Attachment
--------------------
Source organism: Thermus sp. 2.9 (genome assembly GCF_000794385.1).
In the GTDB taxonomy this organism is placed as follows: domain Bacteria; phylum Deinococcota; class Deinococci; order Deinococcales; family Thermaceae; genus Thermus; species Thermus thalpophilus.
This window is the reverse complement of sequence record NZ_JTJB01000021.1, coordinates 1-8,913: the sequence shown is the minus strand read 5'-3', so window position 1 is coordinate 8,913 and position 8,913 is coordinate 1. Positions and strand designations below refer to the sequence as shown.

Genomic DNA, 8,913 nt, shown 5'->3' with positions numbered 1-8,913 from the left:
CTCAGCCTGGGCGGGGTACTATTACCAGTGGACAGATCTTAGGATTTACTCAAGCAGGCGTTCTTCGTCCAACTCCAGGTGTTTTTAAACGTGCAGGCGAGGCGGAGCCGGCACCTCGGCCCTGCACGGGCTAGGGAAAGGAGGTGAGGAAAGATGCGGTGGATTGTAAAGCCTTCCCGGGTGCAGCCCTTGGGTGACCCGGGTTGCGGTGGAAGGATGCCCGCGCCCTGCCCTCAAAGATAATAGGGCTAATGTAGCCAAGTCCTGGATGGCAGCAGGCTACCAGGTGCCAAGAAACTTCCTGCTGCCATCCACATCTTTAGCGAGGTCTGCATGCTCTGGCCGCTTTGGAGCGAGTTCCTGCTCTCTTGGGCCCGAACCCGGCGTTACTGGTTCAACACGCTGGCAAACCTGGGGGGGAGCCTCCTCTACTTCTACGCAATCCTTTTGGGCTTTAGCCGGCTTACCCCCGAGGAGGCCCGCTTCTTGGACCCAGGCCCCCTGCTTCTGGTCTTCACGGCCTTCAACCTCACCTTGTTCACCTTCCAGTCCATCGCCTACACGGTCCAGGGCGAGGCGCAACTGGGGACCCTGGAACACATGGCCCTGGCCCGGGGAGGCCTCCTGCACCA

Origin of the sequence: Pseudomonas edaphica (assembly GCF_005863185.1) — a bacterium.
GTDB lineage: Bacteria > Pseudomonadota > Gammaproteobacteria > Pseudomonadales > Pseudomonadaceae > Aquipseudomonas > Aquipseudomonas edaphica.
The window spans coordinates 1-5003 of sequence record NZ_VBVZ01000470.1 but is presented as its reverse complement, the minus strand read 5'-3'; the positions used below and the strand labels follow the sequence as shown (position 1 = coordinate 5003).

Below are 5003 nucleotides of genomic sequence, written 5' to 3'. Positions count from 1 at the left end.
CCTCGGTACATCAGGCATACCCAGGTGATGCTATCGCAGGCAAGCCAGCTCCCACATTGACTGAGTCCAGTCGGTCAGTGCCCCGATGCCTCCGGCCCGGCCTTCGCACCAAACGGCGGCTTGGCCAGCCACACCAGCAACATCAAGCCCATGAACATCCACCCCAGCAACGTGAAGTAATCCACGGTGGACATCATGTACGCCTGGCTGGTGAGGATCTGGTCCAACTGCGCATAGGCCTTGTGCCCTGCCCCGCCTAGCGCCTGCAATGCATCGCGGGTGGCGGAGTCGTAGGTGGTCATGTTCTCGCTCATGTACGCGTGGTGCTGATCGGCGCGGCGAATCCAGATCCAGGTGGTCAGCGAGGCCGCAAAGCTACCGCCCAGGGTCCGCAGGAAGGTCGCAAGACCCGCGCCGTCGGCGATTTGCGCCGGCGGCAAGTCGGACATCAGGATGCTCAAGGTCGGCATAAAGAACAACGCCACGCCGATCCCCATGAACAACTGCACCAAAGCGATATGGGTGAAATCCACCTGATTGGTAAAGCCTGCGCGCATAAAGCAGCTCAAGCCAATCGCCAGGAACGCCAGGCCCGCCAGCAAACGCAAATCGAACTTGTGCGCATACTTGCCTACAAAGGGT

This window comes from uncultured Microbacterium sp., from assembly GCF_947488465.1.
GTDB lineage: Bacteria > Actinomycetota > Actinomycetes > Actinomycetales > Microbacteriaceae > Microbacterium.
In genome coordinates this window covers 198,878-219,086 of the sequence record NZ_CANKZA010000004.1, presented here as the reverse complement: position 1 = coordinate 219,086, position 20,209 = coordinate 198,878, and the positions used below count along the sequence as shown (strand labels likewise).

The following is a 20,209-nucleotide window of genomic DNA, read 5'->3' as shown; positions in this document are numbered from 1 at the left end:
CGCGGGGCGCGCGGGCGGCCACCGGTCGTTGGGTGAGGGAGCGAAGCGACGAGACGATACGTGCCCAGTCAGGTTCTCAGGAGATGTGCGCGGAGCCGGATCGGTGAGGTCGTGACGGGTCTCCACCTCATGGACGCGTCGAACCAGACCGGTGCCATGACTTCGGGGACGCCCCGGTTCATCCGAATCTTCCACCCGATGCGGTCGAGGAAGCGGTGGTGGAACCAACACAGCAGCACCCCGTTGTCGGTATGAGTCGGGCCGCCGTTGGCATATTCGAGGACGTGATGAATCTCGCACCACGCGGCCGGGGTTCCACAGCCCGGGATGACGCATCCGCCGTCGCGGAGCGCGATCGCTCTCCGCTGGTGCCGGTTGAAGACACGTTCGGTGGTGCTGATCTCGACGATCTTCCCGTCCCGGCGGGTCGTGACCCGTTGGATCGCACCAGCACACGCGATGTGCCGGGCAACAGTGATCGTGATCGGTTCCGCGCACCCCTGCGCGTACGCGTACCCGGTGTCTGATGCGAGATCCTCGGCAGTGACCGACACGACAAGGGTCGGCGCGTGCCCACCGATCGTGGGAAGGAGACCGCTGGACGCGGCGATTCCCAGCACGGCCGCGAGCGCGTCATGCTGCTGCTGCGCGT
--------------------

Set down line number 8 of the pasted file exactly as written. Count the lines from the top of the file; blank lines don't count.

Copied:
The window spans coordinates 1-5003 of sequence record NZ_VBVZ01000470.1 but is presented as its reverse complement, the minus strand read 5'-3'; the positions used below and the strand labels follow the sequence as shown (position 1 = coordinate 5003).